For Business Bankruptcy law certificate holders, “Board Certified – Business Bankruptcy Law – American Board of Certification” and for Creditors’ Rights law certificate holders, “Board Certified – Creditors’ Rights Law – American Board of Certification.”

Get assistance from an attorney today.
Local 813-302-1258    Toll free 866-596-9247

What are the differences between Chapter 11 and Chapter 13?

Individuals who are contemplating filing for bankruptcy to get out of debt may wonder whether they should avail themselves of the financial relief provided under Chapter 11 or Chapter 13. In most instances of consumer bankruptcy, Chapter 13 will be the more appropriate choice — but not always.

If a filer has too much debt or an irregular source of income, for instance, they may decide to file for bankruptcy under Chapter 11. Other possible reasons for this type of filing over Chapter 13 is that they want to remain debtors-in-possession (DIP) of the assets or need additional time to repay their debts than the five-year repayment plan required in Chapter 13.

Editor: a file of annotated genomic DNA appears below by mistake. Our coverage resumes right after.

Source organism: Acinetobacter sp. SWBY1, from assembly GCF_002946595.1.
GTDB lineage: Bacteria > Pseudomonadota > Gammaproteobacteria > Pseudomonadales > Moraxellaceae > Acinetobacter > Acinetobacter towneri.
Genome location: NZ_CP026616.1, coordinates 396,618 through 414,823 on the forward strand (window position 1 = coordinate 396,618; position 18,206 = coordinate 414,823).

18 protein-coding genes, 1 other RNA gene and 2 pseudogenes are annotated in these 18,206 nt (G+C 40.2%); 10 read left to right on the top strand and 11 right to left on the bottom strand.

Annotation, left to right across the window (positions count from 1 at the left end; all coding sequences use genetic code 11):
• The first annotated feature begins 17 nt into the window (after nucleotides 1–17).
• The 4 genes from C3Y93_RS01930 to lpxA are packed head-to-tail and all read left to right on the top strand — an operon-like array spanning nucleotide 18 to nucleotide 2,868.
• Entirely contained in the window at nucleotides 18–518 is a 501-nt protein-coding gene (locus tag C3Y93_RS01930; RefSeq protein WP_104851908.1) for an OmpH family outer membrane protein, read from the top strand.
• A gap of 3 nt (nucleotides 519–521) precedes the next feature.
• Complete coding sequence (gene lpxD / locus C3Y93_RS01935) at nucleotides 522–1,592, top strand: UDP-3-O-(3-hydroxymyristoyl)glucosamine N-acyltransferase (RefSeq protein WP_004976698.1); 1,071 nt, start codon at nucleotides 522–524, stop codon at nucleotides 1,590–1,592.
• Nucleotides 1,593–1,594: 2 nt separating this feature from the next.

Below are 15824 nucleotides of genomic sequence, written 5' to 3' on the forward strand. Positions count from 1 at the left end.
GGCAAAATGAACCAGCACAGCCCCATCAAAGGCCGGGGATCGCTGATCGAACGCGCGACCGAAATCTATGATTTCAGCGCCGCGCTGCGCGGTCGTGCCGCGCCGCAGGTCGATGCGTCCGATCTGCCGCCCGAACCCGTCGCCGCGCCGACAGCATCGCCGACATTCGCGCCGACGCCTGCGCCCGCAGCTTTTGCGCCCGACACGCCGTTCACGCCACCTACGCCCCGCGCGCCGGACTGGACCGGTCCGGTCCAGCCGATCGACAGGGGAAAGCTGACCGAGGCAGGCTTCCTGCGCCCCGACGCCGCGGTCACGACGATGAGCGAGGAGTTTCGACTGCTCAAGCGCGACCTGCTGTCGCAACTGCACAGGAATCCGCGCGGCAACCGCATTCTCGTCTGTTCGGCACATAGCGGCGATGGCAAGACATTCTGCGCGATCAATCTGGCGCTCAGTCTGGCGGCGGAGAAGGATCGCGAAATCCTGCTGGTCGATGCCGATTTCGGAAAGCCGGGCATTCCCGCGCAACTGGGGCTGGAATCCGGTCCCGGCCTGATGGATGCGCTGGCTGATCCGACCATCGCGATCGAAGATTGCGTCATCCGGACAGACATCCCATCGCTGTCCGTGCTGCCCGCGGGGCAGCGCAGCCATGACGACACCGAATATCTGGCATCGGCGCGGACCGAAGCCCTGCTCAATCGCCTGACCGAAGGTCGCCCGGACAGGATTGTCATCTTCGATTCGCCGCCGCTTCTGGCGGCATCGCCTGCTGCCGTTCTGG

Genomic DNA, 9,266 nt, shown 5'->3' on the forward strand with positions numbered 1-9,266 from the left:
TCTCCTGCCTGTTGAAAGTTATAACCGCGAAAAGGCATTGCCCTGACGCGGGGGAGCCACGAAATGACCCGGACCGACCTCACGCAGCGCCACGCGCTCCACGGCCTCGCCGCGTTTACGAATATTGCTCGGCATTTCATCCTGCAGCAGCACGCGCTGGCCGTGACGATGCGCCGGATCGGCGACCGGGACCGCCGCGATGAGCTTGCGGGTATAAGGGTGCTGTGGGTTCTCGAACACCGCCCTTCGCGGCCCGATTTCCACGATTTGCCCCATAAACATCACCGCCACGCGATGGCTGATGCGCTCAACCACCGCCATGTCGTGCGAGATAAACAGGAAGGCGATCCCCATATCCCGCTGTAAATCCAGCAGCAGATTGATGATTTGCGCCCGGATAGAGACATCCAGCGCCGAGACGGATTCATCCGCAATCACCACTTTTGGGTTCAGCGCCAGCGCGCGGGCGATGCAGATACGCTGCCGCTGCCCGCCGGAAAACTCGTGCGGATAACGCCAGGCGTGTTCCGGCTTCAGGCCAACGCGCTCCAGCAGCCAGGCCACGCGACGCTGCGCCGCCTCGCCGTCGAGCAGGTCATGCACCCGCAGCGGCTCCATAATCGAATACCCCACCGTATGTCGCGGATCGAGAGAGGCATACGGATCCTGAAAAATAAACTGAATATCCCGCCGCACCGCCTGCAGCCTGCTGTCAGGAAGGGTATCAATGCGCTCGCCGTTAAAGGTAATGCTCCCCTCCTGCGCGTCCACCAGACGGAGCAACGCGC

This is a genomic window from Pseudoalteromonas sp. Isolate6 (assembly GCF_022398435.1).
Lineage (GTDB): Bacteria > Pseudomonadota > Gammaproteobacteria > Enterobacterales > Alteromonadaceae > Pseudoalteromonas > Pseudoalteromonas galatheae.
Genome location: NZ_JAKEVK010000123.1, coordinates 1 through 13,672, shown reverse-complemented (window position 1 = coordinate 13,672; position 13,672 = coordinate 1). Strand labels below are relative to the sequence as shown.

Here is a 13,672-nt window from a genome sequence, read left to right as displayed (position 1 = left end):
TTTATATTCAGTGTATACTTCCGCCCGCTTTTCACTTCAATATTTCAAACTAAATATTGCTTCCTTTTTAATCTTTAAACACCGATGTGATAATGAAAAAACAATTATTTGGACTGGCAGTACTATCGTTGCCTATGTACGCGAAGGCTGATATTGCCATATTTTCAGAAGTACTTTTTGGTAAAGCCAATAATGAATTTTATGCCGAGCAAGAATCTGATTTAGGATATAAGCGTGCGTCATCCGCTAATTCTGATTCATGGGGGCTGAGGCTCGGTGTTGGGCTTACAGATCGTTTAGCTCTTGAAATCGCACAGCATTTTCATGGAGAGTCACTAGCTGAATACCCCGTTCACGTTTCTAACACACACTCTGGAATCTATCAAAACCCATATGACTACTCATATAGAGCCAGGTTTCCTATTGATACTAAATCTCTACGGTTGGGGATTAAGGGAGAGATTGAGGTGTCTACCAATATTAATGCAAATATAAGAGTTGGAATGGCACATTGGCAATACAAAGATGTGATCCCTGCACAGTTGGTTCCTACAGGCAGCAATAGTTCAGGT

Yet, the two filings have similarities. Both allow the division of secured claims into unsecured and secured categories, as well as several other commonalities. But they have important differences as well.

Chapter 13 bankruptcy filings allow for certain conflicts of interest for the counsel of record for the debtor. Under Chapter 11 filings, however, these potential conflicts can neither be permitted nor waived.

When deciding under which to follow, it’s also important to consider any tax consequences of your decision. Filing under Chapter 11 establishes a new taxable entity — the bankruptcy estate.

The good news here is that nobody expects consumers to know all the intricate details of each type of bankruptcy filing. Bankruptcy laws are quite complex and often in a state of flux. Your Tampa bankruptcy attorney can review your circumstances and provide advice and counsel regarding which type of filing would be best for you.